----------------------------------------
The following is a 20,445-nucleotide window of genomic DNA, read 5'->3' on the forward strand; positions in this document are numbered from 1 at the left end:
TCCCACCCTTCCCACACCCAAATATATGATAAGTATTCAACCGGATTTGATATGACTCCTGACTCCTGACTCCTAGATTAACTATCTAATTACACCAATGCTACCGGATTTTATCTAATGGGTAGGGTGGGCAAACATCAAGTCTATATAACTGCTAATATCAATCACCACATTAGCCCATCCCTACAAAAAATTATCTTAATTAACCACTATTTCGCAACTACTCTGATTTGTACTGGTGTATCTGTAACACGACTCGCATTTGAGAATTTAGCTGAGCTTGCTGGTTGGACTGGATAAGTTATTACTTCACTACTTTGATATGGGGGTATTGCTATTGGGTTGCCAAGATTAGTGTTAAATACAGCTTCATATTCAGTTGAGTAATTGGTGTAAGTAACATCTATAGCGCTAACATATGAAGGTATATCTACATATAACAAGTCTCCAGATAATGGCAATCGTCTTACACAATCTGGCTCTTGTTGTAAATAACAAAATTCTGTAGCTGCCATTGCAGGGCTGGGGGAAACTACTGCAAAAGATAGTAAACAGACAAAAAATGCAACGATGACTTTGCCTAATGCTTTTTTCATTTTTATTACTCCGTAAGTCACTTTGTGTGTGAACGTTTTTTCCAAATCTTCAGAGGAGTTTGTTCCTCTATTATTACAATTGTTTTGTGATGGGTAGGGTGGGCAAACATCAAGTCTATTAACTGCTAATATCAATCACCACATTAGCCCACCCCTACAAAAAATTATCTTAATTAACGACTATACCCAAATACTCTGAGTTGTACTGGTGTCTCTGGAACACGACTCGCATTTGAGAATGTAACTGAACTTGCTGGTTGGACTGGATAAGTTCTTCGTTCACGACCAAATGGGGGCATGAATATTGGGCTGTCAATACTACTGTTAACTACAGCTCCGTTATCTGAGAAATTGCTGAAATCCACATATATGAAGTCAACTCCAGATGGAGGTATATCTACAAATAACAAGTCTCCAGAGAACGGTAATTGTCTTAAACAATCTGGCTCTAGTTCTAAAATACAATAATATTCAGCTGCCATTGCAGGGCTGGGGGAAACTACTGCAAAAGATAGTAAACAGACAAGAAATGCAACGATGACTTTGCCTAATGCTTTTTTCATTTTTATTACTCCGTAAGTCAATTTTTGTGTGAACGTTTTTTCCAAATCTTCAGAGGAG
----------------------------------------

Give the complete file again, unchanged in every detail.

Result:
The following is a 20,445-nucleotide window of genomic DNA, read 5'->3' on the forward strand; positions in this document are numbered from 1 at the left end:
TCCCACCCTTCCCACACCCAAATATATGATAAGTATTCAACCGGATTTGATATGACTCCTGACTCCTGACTCCTAGATTAACTATCTAATTACACCAATGCTACCGGATTTTATCTAATGGGTAGGGTGGGCAAACATCAAGTCTATATAACTGCTAATATCAATCACCACATTAGCCCATCCCTACAAAAAATTATCTTAATTAACCACTATTTCGCAACTACTCTGATTTGTACTGGTGTATCTGTAACACGACTCGCATTTGAGAATTTAGCTGAGCTTGCTGGTTGGACTGGATAAGTTATTACTTCACTACTTTGATATGGGGGTATTGCTATTGGGTTGCCAAGATTAGTGTTAAATACAGCTTCATATTCAGTTGAGTAATTGGTGTAAGTAACATCTATAGCGCTAACATATGAAGGTATATCTACATATAACAAGTCTCCAGATAATGGCAATCGTCTTACACAATCTGGCTCTTGTTGTAAATAACAAAATTCTGTAGCTGCCATTGCAGGGCTGGGGGAAACTACTGCAAAAGATAGTAAACAGACAAAAAATGCAACGATGACTTTGCCTAATGCTTTTTTCATTTTTATTACTCCGTAAGTCACTTTGTGTGTGAACGTTTTTTCCAAATCTTCAGAGGAGTTTGTTCCTCTATTATTACAATTGTTTTGTGATGGGTAGGGTGGGCAAACATCAAGTCTATTAACTGCTAATATCAATCACCACATTAGCCCACCCCTACAAAAAATTATCTTAATTAACGACTATACCCAAATACTCTGAGTTGTACTGGTGTCTCTGGAACACGACTCGCATTTGAGAATGTAACTGAACTTGCTGGTTGGACTGGATAAGTTCTTCGTTCACGACCAAATGGGGGCATGAATATTGGGCTGTCAATACTACTGTTAACTACAGCTCCGTTATCTGAGAAATTGCTGAAATCCACATATATGAAGTCAACTCCAGATGGAGGTATATCTACAAATAACAAGTCTCCAGAGAACGGTAATTGTCTTAAACAATCTGGCTCTAGTTCTAAAATACAATAATATTCAGCTGCCATTGCAGGGCTGGGGGAAACTACTGCAAAAGATAGTAAACAGACAAGAAATGCAACGATGACTTTGCCTAATGCTTTTTTCATTTTTATTACTCCGTAAGTCAATTTTTGTGTGAACGTTTTTTCCAAATCTTCAGAGGAG